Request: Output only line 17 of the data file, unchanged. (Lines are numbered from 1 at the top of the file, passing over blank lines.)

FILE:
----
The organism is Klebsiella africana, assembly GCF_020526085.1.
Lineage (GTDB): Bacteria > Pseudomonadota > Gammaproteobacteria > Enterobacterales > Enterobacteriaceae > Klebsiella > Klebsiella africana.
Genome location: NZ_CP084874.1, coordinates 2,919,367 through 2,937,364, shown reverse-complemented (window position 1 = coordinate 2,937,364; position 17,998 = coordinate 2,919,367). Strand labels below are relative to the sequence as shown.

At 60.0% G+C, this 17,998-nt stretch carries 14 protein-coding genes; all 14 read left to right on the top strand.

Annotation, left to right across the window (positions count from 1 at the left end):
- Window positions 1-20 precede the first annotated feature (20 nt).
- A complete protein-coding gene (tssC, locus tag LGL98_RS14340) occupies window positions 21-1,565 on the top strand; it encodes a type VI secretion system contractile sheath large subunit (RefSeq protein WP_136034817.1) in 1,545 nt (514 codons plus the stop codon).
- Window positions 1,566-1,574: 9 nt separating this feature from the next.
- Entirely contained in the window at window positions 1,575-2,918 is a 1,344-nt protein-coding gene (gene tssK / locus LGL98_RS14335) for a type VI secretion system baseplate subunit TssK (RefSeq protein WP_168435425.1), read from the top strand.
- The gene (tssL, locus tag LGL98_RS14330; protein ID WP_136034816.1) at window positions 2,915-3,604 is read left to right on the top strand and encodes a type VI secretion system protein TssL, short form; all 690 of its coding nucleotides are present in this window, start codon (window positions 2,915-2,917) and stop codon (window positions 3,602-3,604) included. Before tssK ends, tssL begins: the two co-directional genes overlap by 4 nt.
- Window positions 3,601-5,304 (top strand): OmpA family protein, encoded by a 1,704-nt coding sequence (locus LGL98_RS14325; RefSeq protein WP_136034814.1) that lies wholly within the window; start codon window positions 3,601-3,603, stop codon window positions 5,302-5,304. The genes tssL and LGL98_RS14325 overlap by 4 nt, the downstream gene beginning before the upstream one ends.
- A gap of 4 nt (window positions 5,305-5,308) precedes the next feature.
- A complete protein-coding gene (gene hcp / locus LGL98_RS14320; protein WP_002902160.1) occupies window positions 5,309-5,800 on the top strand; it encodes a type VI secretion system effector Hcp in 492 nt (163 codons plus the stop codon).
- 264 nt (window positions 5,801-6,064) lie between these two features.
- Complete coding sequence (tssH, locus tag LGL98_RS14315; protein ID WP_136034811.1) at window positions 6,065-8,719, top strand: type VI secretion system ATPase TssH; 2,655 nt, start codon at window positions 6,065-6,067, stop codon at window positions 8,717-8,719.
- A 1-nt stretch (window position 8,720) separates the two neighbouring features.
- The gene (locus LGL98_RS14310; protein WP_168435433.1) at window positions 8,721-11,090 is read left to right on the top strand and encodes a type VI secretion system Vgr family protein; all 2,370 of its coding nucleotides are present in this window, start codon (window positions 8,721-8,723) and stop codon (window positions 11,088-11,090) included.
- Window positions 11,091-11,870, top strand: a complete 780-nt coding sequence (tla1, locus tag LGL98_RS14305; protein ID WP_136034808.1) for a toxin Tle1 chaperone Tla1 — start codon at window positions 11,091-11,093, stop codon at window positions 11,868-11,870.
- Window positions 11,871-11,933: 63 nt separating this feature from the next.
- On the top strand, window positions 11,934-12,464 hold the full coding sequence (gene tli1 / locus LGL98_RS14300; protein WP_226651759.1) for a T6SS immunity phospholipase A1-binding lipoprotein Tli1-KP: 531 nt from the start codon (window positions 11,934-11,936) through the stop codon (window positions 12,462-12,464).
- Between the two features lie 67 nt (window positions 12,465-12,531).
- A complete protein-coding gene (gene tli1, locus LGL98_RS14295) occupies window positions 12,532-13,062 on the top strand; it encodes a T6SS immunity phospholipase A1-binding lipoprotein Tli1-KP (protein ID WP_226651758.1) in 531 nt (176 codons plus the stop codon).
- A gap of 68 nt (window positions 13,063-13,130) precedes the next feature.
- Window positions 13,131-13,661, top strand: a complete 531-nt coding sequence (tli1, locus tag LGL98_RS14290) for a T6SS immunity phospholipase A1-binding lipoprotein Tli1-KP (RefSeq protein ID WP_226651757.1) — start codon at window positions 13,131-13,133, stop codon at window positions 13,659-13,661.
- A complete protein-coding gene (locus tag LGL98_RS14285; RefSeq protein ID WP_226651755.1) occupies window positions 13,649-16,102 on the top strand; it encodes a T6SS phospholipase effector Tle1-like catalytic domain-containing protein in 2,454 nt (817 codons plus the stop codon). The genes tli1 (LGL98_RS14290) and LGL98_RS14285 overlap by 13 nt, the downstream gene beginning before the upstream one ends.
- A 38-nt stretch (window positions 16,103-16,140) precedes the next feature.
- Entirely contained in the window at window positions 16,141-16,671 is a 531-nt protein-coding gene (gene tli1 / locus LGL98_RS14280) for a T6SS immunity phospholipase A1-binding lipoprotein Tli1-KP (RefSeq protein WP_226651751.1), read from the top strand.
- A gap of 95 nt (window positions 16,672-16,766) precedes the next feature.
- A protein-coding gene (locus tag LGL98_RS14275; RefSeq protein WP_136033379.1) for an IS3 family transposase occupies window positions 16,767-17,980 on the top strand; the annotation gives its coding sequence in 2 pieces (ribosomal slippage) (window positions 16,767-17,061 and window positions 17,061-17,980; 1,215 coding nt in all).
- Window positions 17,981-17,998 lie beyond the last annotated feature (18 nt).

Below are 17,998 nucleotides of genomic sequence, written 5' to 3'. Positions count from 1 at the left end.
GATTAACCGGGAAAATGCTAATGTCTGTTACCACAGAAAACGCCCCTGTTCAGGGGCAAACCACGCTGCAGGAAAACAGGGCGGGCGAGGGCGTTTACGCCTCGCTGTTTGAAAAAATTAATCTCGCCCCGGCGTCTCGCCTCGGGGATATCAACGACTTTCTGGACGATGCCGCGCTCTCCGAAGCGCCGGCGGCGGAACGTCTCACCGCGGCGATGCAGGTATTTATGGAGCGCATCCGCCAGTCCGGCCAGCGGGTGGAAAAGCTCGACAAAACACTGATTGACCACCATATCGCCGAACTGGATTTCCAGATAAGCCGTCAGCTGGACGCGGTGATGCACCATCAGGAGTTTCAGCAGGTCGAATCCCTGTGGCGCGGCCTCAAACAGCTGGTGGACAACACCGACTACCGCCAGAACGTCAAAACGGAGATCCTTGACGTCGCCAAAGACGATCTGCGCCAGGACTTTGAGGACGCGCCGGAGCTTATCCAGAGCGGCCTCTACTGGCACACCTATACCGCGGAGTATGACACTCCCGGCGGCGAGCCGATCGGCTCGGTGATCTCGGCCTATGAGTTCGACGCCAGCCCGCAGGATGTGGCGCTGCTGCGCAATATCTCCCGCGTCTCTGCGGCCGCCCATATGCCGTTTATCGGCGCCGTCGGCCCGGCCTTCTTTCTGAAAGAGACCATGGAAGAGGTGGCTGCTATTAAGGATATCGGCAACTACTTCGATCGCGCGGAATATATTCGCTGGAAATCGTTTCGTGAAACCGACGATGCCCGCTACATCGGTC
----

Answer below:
- The gene (locus LGL98_RS14310; protein WP_168435433.1) at window positions 8,721-11,090 is read left to right on the top strand and encodes a type VI secretion system Vgr family protein; all 2,370 of its coding nucleotides are present in this window, start codon (window positions 8,721-8,723) and stop codon (window positions 11,088-11,090) included.